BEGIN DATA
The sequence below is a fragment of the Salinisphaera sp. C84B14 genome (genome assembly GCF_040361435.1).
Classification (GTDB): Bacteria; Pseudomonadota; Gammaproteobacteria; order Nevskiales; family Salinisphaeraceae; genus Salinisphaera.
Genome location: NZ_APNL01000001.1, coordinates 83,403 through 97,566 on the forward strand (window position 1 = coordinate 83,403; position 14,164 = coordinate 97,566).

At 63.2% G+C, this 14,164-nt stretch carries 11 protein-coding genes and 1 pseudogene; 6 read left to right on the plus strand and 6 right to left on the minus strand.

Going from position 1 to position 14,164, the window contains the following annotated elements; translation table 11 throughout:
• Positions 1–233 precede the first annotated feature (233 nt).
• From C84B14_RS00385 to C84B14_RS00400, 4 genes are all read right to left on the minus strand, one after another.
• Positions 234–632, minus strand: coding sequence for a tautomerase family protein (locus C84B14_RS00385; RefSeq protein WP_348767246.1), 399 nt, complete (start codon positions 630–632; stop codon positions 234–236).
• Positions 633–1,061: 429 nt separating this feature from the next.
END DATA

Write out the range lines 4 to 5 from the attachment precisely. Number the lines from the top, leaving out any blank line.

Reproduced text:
At 63.2% G+C, this 14,164-nt stretch carries 11 protein-coding genes and 1 pseudogene; 6 read left to right on the plus strand and 6 right to left on the minus strand.

Going from position 1 to position 14,164, the window contains the following annotated elements; translation table 11 throughout: